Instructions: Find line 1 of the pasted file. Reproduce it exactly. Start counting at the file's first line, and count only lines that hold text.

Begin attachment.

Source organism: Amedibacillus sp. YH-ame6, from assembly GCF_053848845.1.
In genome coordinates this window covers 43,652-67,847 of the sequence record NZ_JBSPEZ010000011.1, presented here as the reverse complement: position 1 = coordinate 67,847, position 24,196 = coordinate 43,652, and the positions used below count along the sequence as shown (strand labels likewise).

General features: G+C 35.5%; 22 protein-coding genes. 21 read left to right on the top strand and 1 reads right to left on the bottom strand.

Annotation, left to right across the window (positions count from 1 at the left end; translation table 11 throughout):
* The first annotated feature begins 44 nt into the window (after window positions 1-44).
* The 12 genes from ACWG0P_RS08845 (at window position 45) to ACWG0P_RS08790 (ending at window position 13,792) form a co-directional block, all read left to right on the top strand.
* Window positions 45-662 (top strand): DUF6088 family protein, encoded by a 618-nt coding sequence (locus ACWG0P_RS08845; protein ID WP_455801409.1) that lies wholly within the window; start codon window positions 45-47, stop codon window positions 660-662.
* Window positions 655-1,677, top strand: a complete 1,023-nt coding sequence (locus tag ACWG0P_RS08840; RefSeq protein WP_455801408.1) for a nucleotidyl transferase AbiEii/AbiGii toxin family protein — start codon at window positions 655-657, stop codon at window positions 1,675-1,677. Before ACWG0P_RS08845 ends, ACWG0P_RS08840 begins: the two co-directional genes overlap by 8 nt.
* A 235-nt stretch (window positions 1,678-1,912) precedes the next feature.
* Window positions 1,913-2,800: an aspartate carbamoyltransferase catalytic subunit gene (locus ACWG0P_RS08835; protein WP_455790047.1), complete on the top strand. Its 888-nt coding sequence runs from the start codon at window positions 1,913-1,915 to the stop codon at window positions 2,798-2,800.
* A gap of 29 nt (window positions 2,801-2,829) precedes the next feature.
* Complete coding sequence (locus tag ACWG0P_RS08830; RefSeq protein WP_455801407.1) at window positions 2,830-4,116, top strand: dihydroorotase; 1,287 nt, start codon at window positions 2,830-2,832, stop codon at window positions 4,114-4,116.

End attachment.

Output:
Source organism: Amedibacillus sp. YH-ame6, from assembly GCF_053848845.1.